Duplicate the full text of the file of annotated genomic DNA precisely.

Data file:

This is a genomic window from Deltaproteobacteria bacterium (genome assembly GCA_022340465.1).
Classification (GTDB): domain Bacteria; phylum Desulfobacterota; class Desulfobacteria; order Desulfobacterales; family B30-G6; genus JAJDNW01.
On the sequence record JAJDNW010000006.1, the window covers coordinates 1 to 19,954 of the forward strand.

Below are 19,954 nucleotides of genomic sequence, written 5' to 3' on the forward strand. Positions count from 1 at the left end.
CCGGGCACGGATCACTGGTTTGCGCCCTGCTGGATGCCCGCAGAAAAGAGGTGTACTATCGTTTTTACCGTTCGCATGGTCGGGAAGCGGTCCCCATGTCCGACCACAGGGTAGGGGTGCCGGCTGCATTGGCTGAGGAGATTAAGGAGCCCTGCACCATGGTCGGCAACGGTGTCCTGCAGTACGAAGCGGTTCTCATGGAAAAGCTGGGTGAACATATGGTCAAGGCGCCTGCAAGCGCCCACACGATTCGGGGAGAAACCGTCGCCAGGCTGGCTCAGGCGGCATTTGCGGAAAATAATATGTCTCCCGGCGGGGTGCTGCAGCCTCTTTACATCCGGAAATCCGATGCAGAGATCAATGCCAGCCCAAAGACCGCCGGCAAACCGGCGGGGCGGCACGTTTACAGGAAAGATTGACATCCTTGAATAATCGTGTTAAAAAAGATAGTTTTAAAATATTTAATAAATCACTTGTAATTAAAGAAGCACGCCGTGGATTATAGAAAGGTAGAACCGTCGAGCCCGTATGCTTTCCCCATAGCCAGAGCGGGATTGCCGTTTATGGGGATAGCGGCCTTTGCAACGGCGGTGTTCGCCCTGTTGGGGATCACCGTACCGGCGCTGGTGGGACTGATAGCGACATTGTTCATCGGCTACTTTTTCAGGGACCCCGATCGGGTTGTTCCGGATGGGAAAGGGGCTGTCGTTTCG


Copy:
This is a genomic window from Deltaproteobacteria bacterium (genome assembly GCA_022340465.1).
Classification (GTDB): domain Bacteria; phylum Desulfobacterota; class Desulfobacteria; order Desulfobacterales; family B30-G6; genus JAJDNW01.
On the sequence record JAJDNW010000006.1, the window covers coordinates 1 to 19,954 of the forward strand.

Below are 19,954 nucleotides of genomic sequence, written 5' to 3' on the forward strand. Positions count from 1 at the left end.
CCGGGCACGGATCACTGGTTTGCGCCCTGCTGGATGCCCGCAGAAAAGAGGTGTACTATCGTTTTTACCGTTCGCATGGTCGGGAAGCGGTCCCCATGTCCGACCACAGGGTAGGGGTGCCGGCTGCATTGGCTGAGGAGATTAAGGAGCCCTGCACCATGGTCGGCAACGGTGTCCTGCAGTACGAAGCGGTTCTCATGGAAAAGCTGGGTGAACATATGGTCAAGGCGCCTGCAAGCGCCCACACGATTCGGGGAGAAACCGTCGCCAGGCTGGCTCAGGCGGCATTTGCGGAAAATAATATGTCTCCCGGCGGGGTGCTGCAGCCTCTTTACATCCGGAAATCCGATGCAGAGATCAATGCCAGCCCAAAGACCGCCGGCAAACCGGCGGGGCGGCACGTTTACAGGAAAGATTGACATCCTTGAATAATCGTGTTAAAAAAGATAGTTTTAAAATATTTAATAAATCACTTGTAATTAAAGAAGCACGCCGTGGATTATAGAAAGGTAGAACCGTCGAGCCCGTATGCTTTCCCCATAGCCAGAGCGGGATTGCCGTTTATGGGGATAGCGGCCTTTGCAACGGCGGTGTTCGCCCTGTTGGGGATCACCGTACCGGCGCTGGTGGGACTGATAGCGACATTGTTCATCGGCTACTTTTTCAGGGACCCCGATCGGGTTGTTCCGGATGGGAAAGGGGCTGTCGTTTCG